Elles font l’abstraction [Women Artists in Abstraction], Journeys of Abstraction, Living Abstraction, Ways of Abstraction, Abstraction Singularity, Affinities for Abstraction, Structural Abstraction, Spirituality and Abstraction, Ways of Seeing Abstraction, Epic Abstraction, Abstraction in the Expanded Field, Plein air Abstraction [Open-Air Abstraction], The Shape of Abstraction, Queer Abstraction… Since the start of the year 2020, over a dozen museum exhibitions presented worldwide have taken abstraction as their subject. As diverse as they are, the common denominator of these exhibitions is that they present the latest news in abstraction while attesting to the irreducibility of contemporary forms, but also historical ones, from the abstract art that they present to the broader teleology that American art historian Clement Greenberg (1909–1994) constructed about it. This narrative has apparently dominated thinking about abstraction for decades. In an artistic context that is constantly (and rightly so) calling into question the Western-centric and gendered axioms of the history of art, such exhibitions offer an original and plural reading of abstraction, far from Greenbergian theories. The thirty-eight essays in Art and Culture (1961) written between 1939 and 1960 paved the way for the great modernist fable of abstraction. This was presented as the end of a long “process of self-purification” in art: “It would appear that it is a law of modernism… that any conventions that are non-essential to the viability of a medium are rejected as soon as they are recognized… Painting therefore continues to develop its modernism with the same momentum, since it still has a relatively long way to go before it is reduced to its vital essence.” Pictorial art, in this essentialist logic, must confine itself to its two specific conventions: planarity and the delimitation of planarity, and the refusal of any narrative or external reference. Thanks to abstraction, painting could thus speak only about itself.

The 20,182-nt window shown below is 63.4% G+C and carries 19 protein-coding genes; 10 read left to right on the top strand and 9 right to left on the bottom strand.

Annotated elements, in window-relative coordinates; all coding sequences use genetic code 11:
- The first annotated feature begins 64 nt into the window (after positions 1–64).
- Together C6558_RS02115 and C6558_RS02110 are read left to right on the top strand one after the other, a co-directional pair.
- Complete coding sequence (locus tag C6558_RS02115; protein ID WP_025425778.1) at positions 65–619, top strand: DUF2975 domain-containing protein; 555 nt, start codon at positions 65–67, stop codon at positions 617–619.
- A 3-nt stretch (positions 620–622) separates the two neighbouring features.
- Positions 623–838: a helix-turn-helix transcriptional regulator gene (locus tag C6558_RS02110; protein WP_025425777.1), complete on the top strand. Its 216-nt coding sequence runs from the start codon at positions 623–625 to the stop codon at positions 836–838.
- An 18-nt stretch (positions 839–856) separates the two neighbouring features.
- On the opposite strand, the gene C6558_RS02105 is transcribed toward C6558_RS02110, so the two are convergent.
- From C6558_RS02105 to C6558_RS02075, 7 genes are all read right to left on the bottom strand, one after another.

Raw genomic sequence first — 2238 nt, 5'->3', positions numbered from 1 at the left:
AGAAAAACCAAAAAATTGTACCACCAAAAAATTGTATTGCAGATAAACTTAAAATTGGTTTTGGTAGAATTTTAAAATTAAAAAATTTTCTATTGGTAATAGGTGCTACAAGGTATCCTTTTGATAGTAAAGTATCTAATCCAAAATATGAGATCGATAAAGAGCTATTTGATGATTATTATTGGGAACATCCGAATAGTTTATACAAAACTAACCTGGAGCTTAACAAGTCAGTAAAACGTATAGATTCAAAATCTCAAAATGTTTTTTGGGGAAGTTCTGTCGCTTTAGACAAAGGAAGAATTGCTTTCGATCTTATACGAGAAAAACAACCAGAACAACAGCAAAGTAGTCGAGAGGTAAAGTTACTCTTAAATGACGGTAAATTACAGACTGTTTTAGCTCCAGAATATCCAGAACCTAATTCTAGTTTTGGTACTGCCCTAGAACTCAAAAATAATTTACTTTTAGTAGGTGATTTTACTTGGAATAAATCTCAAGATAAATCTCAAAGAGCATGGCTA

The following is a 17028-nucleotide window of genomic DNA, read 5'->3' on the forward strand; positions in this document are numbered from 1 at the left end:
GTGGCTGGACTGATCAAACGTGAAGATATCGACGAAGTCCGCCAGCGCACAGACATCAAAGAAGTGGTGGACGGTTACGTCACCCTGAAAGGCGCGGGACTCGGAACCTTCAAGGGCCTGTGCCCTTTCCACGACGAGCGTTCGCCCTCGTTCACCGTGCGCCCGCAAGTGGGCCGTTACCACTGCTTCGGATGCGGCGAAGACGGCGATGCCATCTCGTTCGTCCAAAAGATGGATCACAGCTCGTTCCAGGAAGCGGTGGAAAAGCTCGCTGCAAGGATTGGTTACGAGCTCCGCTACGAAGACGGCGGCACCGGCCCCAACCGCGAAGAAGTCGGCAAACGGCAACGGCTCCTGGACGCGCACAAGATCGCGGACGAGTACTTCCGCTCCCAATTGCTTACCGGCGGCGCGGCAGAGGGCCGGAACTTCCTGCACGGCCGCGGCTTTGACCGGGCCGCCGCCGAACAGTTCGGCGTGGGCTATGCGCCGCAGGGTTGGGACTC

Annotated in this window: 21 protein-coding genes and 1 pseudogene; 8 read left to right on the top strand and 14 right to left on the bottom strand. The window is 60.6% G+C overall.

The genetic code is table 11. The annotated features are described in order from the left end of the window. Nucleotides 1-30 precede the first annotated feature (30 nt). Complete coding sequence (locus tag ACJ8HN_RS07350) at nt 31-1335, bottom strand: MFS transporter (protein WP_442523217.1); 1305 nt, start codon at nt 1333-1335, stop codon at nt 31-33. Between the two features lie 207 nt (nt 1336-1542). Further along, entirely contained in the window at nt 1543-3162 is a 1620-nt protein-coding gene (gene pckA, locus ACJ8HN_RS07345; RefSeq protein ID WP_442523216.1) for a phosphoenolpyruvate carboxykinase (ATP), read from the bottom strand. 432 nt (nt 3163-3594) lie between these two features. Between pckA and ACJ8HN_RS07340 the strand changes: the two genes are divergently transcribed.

Nevertheless, despites its power and seductiveness, this story is mainly fanciful. The reality of abstraction and its history is something altogether different, and has been so since its origins. To appreciate this, you only have to take a look at some theosophical abstractions by Hilma af Klint, begun in 1906; or some of the esoteric and curative drawings of Emma Kuntz from the late 1930s; or some cosmic paintings by the Transcendental Painting Group of Santa Fe (1938–1941). While the plural history of the abstract movement tends to invalidate Greenberg’s story, geography destabilizes it just as much. Once confronted by some of the scenes that it had ignored, especially non-Western ones, the almost exclusively Franco-American history of which Greenberg dreamed loses much of its merit. So, in 1971, the year of the republication of Art and Culture, and while a painting by Hans Hofmann made the cover of the January issue of Artforum, the painting that, on the other side of the Atlantic, in Morocco, was giving rise to one of the most convincing abstractions of the postcolonial age, was affirming itself as diametrically different to the Greenbergian tale. The Casablanca School, assuming a certain legacy from the Bauhaus, connected its abstraction to the ornamental repertoire of vernacular artisanry. Among the major figures of this School was Mohamed Hamidi, who, in the early sixties, had practiced a style of painting similar to the Second Paris School, and from 1969 started producing an abstraction riddled with symbols and references, in diabolically erotic forms. It is here that the stories in Stories of Abstraction: Greenberg’s Nightmare begin.